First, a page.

Pine64 Star64 SBC to feature StarFive JH7110 quad-core RISC-V processor with Imagination GPU

Pine64 Star64 is an upcoming single board computer (SBC) powered by StarFive JH7110 quad-core 64-bit RISC-V processor equipped with an Imagination BXE-4-32 GPU, and in a form factor similar to the earlier Pine64 model A boards such as the Quartz64 Model A.

The Star64 SBC will be offered with either 4GB or 8GB of RAM, an HDMI 2.0 video output connector, two Gigabit Ethernet ports, a WiFi 6 and Bluetooth 5.2 module, USB 3.0 ports, a PCIe slot, and a GPIO header for expansion.

Star64 preliminary specifications:

  • SoC – StarFive JH7110 quad-core 64-bit RISC-V (SiFive U74 – RV64GC) processor @ up to 1.5 GHz with
    • Imagination BXE-4-32 GPU supporting OpenGL ES 3.2, OpenCL 1.2, Vulkan 1.2
    • 4Kp30 H.265/H.264 video decoder
    • 1080p30 H.265 video encoder
  • System Memory – 4GB or 8GB LPDDR4
  • Storage – MicroSD card slot, eMMC flash module socket, QSPI flash
  • Video Output
    • HDMI 2.0 port
    • 4-lane MIPI DSI connector + touch panel connector
  • Camera I/F – 2-lane MIPI CSI camera connector up to 4Kp30
  • Audio – 3.5mm audio jack
  • Networking
    • 2x Gigabit Ethernet RJ45 ports
    • On-board RTL8852BU WiFi 6 and Bluetooth 5.2 module and 2x u.FL antenna connectors
  • USB – 1x USB 3.0 port, 3x USB 2.0 Type-A ports, 2x USB 2.0 interfaces via headers
  • Expansion
    • 40-pin color-coded GPIO header
    • PCIe x4 slot
  • Misc – Power button, fan header, 3-pin UART/debug header, DIP switch for boot configuration (flash, SD, eMMC, UART)
  • Power Supply – 12V DC via power barrel jack or 4-pin header; on-board PMIC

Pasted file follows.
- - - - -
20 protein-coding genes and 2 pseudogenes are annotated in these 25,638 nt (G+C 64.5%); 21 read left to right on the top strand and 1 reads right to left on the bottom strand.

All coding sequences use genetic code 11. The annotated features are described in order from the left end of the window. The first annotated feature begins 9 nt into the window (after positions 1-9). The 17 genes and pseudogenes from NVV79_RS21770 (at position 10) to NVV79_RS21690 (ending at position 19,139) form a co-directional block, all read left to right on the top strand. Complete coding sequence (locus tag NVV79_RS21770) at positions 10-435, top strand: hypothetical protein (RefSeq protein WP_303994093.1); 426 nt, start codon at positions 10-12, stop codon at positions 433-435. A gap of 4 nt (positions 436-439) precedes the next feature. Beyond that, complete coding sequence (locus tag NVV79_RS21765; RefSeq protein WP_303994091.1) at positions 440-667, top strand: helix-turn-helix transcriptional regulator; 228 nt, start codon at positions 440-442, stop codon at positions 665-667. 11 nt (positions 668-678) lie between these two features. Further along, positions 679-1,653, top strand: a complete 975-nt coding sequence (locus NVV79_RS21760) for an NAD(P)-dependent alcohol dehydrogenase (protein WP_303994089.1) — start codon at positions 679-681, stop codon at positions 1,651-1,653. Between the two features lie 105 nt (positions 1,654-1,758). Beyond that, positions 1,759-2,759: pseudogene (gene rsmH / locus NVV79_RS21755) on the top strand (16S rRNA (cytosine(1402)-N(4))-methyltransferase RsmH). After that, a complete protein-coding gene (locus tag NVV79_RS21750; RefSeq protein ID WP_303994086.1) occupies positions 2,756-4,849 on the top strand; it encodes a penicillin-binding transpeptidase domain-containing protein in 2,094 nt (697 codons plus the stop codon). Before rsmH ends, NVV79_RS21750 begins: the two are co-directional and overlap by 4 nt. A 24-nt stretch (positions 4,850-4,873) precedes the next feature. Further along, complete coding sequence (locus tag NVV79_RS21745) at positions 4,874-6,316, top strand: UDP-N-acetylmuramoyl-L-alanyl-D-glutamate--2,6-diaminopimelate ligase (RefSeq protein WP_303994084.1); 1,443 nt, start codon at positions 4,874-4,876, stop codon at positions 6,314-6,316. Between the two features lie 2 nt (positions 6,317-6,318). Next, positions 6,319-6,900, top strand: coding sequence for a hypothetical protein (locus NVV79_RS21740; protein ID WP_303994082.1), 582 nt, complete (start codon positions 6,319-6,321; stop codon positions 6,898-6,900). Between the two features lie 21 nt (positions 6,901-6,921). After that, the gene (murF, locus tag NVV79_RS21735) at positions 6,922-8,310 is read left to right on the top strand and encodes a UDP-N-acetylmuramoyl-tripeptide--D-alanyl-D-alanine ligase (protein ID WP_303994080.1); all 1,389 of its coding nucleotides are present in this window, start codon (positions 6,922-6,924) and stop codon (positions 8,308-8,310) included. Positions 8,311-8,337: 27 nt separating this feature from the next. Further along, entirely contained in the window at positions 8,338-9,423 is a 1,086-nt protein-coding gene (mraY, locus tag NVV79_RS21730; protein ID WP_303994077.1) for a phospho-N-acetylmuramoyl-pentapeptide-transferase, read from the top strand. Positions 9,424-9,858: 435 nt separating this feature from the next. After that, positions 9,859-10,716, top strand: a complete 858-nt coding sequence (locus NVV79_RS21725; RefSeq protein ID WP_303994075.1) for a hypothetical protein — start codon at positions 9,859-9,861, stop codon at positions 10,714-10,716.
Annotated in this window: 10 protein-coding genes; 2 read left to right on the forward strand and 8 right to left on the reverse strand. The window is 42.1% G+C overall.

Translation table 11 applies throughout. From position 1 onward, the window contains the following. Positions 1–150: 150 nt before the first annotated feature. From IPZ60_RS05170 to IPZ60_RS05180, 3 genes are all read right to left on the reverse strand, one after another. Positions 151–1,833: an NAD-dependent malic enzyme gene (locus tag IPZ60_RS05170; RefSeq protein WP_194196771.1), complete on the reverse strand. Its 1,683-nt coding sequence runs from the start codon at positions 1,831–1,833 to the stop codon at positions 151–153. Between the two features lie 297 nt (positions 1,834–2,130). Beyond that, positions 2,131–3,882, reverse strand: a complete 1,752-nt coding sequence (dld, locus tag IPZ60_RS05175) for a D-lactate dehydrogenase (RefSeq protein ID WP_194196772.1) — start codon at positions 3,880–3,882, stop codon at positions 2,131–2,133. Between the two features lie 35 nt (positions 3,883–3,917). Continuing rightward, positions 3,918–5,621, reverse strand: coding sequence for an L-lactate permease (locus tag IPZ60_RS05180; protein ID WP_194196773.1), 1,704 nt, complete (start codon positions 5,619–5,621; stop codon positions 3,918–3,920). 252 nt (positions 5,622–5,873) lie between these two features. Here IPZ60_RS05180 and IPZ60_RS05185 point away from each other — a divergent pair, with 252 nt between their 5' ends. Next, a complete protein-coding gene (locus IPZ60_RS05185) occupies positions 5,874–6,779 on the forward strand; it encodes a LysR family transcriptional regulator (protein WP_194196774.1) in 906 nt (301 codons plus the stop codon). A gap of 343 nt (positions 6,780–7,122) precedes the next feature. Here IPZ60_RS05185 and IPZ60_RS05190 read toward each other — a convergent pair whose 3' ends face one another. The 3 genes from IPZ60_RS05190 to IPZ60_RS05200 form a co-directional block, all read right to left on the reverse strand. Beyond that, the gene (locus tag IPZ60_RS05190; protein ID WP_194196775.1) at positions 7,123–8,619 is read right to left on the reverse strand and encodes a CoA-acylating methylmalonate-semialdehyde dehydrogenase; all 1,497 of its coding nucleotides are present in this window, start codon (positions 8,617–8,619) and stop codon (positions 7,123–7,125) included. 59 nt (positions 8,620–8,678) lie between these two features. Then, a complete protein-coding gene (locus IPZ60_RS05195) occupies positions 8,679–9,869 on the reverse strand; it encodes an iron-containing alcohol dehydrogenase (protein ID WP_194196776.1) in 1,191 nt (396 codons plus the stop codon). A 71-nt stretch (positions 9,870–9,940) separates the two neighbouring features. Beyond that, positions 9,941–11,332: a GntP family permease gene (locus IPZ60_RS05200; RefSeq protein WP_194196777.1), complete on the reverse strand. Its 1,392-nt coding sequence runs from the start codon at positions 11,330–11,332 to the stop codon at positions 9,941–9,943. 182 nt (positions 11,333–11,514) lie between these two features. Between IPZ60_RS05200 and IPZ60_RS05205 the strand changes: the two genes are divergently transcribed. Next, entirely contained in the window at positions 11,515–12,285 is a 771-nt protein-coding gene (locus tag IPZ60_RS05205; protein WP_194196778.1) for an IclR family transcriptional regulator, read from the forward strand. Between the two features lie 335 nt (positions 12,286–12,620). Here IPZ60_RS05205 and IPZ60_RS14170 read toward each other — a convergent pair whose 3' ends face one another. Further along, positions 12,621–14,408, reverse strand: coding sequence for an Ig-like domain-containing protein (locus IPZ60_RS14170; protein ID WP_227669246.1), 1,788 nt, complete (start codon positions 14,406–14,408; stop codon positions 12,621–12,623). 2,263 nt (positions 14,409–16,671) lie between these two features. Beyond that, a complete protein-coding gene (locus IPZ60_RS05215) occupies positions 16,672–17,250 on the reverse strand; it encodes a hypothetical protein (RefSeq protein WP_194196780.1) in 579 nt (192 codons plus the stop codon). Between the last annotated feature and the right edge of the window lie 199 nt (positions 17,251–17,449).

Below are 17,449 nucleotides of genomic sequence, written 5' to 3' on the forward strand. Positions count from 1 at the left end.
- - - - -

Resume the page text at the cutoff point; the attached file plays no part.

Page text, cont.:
• Dimensions – 133 x 80 mm

One potential use case for the PCIe x4 slot highlighted by the Pine64 team is the use of a PCIe to SATA adapter to create a NAS with multiple drives. Software for the StarFive JH7110 SoC is still a work in progress, but both Debian and Fedora are already being ported to the RISC-V processor, which should not be surprising as those are the same operating systems expected to initially run on StarFive’s own VisionFive 2 SBC.

Both Star64 and VisionFive 2 SBCs offer many of the same features, but the Pine64 board provides access to the PCIe interface via a PCIe x4 slot instead of an M.2 socket and is equipped with a wireless module for WiFi and Bluetooth that the VisionFive 2 board completely does without.

No pricing has been announced yet, but Pine64 Star64 is expected to become available in a few weeks to developers only, which makes sense since there’s probably a lot more work to do to be a usable platform. A few more details may be found, and questions asked, in Pine64’s official announcement.

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26 Replies to “Pine64 Star64 SBC to feature StarFive JH7110 quad-core RISC-V processor with Imagination GPU”

        1. If you had shared that forum post initially, it would have been clear from the beginning 🙂

          1. I didn’t know about it myself. I originally found the drivers by googling for imgtec open source graphics drivers. When you said you weren’t sure about the coverage, I googled “” thinking some distro including the drivers might mention the hardware supported in their release notes which led to a facebook post “” and a link to their forum.

        2. Is it going to have hardware accelerated video decoding working out of the box, too? That’d place it miles ahead of half of the usual ARM SoCs.

          1. They don’t mention anything about the video decoder but I believe vulkan has an extension for h.256 decoding nowadays so they might end up exposing it there instead of doing separate video drivers…

  1. Lol, stacked RJ45 ports, upward PCIe x4 slot 🙂
    (Please stack the 4 USBs too haha)
    12V DC via power barrel jack
    StarFive VisionFive 2 much better,

    • no port madness
    • usb-c for power
    • better eMMC socket
    • M.2
    1. For a NAS, a full PCIe x4 is a lot better than an m.2 socket. I’m actually considering buying this as a dedicated Nas/Kodi machine, instead of an itx-based NAS and a cheap Android TV box